The concepts of transference – and the accompanying idea of projection – provide a vantage point on some of the most frustrating behaviors that we can all encounter in our daily relationships. In psychotherapy these concepts are used to consider and interpret feelings that seem difficult to understand in our present lives.
Transference refers a person bringing their past experiences into the relationship with the therapist. The most important types of experiences that are transferred are those carried from earliest infancy but are not remembered. Those early experiences are forgotten and later, can become attached to the therapist in the present.
In other words, the patient reenacts those experiences from early childhood in the therapeutic relationship. This “transference neurosis” becomes one of the focal points of the therapy.
Transference occurs in all types of psychotherapy. Therapists who use cognitive behavioral therapy, brief psychotherapy, couples therapy and other types, can become the target of transference feelings and wishes. In these types of therapy however, the therapist does not focus on transference, there is no need to intensity the therapeutic relationship because that is not the goal of the treatment. Instead, the focus is on the here and now in the life of the patient and not on the past.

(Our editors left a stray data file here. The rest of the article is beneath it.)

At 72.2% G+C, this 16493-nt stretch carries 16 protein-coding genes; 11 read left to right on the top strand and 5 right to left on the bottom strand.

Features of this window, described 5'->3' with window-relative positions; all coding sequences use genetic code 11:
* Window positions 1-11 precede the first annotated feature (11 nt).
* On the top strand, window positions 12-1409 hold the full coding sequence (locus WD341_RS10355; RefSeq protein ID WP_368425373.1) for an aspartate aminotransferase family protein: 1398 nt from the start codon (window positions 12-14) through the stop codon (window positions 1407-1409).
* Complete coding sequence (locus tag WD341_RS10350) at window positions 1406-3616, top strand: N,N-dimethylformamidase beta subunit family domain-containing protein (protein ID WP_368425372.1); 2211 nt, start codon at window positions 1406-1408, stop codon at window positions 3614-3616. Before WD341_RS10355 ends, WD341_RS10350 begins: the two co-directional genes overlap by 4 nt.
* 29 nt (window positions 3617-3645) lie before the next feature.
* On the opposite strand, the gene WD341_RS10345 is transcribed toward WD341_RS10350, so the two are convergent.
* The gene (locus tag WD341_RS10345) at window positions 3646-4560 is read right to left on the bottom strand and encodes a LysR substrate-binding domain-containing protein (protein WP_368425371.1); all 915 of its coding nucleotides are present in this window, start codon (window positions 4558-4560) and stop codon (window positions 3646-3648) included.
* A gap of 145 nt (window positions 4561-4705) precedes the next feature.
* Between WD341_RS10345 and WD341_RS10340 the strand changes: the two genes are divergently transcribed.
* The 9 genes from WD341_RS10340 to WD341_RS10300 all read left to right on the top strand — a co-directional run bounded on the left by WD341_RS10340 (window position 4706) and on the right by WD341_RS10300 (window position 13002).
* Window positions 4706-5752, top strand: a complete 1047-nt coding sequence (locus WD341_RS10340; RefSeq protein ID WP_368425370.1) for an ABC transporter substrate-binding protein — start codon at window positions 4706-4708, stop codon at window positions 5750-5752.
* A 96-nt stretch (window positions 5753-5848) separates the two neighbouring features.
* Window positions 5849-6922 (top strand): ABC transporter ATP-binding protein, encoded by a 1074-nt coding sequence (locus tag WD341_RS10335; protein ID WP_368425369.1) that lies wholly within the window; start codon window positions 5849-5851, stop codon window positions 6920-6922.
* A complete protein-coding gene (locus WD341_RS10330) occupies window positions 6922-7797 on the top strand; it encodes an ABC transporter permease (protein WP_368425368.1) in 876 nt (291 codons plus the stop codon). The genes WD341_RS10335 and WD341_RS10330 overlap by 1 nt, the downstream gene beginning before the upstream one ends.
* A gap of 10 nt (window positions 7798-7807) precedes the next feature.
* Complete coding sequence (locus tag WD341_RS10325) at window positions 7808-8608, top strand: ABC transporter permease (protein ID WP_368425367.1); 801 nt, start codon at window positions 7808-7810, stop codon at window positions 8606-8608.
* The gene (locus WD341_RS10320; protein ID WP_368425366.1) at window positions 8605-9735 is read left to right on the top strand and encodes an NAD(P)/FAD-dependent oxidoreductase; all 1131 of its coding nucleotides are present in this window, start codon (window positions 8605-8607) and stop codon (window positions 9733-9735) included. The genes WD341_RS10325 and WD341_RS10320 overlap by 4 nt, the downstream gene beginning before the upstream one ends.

Sadly a pioneer of American psychoanalysis, Harold F. Searles (1918-2015) passed away last week. Countertransference: My analysis with Harold Searles provides an interesting account of Ann-Louise Silver’s analysis with him and sheds light on the use of transference in the therapeutic relationship.